Insert the pin 4.5 cm inferior and 4 cm posterior to the tip of the medial malleolus (Figure 17.9). Begin on the medial side to avoid damage to the posterior tibial artery and nerve and to avoid entering the subtalar joint.

Figure 17.9
Figure 17.9


Distal femur
Insert the pin from the medial side, in the mid-portion of the bone, at the level of the proximal pole of the patella. This should be just proximal to the flare of the femoral condyles and posterior to the synovial pouch of the knee joint.

Olecranon
Insert the pin from the medial side of the ulna 2 cm from the tip of the olecranon and 1 cm anterior to the posterior cortex. This should avoid the ulnar nerve which passes through the groove inferior to the medial epicondyle of the humerus (Figure 17.10).

Figure 17.10
Figure 17.10


Complications

:: Pin tract infection is common:
The skin will look inflamed with drainage about the pin; the pin will eventually loosen
Control the infection with wound cleansing, dressing changes and antibiotics
If this fails, place a new pin at a different site or discontinue traction
 
:: Joint stiffness is prevented by active and active-assisted exercise.


SKULL TRACTION

Use skull traction for traumatic and infectious conditions in the cervical spine. Apply it to the skin using head halter traction or to the skull bones using Gardner-Wells tongs or a halo device.

Technique: Gardner-Wells tongs

1 Place the pins below the brim of the skull in line with the external auditory meatus, 2–3 cm above the top of the pinna (Figures 17.11 and 17.12).
Figure 17.11
Figure 17.11

Figure 17.12
Figure 17.12

2 Prepare the patient’s scalp by shaving the hair and washing the skin with an antiseptic solution.
3 Position the tongs correctly and mark the pin entrance points.
4 Infiltrate the pin sites with 1% lidocaine and make stab wounds through the skin and down to the bone. Insert the pins by alternately tightening one side and then the other, until 3.6 kg of torque is applied. Determine the tightness with a special torque screwdriver or by tightening the pins, using two fingers only to grip the screwdriver.
5 Dress the wounds with sterile gauze and apply the appropriate traction weight. Tighten the pins again once on the following day, then leave them alone unless they are loose.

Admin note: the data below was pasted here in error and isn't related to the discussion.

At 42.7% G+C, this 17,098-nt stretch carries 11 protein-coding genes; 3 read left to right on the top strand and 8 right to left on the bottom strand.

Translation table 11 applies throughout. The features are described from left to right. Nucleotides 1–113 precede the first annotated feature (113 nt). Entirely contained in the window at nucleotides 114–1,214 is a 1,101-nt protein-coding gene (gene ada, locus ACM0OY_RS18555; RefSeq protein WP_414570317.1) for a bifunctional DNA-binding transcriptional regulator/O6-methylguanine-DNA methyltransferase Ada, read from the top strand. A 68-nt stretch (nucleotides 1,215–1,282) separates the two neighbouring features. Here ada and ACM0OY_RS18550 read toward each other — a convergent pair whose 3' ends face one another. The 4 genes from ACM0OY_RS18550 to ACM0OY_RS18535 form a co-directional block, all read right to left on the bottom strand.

Technique: halo traction

1 Determine the ring size by measuring the head circumference or by trial. The clearance should be 1–2 cm at all points.
2 Carefully place the patient’s head off the end of the bed and hold it with a special headholder, or with an assistant. The halo should be just above the eyebrows and ears (Figure 17.13).
Figure 17.13
Figure 17.13

3 Use two pins posterior-laterally and two in the lateral third of the forehead. These may be placed as far back as the hairline for cosmetic reasons, but should be anterior to the temporal muscle (Figure 17.14).
Figure 17.14
Figure 17.14

4 Shave the hair under the selected sites for the pin holes, wash the skin with antiseptic solution and infiltrate with 1% lidocaine through the four holes selected.
5 Advance the pins to finger tightness while keeping the halo placement symmetrical. Ask the patient to keep his/her eyes closed during the procedure to avoid pulling the skin upward and preventing eye closure once the pins are tight.
6 Next, tighten the pins sequentially across the diagonals. If a torque screwdriver is available, tighten the screws to 34–45 cm/kg. If not, twist the screws tight while holding the screwdriver with two fingers.
7 Tighten the screws once after 1–2 days and thereafter only if loose. Traction can now be applied or the patient can be placed in a halo jacket.


EXTREMITY TRACTION

The following are examples of traction arrangements for the upper and lower extremities.

Figure 17.15: Dunlap’s traction
Figure 17.16: Olecranon traction
Figure 17.17: Perkin’s traction
Figure 17.18: Perkin’s traction
Figure 17.19: Russell’s traction
Figure 17.20: 90/90 balance suspension

Figure 17.15
Figure 17.15


Figure 17.16
Figure 17.16


Figure 17.17
Figure 17.17


Figure 17.18
Figure 17.18


Figure 17.19
Figure 17.19


Figure 17.20
Figure 17.20



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  Kep Points  
Use an appropriate method of traction to treat fractures of the extremities and cervical spine


Apply extremity traction to the skin or to the skeleton using a pin inserted through the bone distal to the fracture



 
Apply traction to the cervical spine using a head halter chin sling or skull tongs


 
The weight applied through the traction system counteracts the muscle force pulling across the fracture, keeping the bone in proper alignment and length.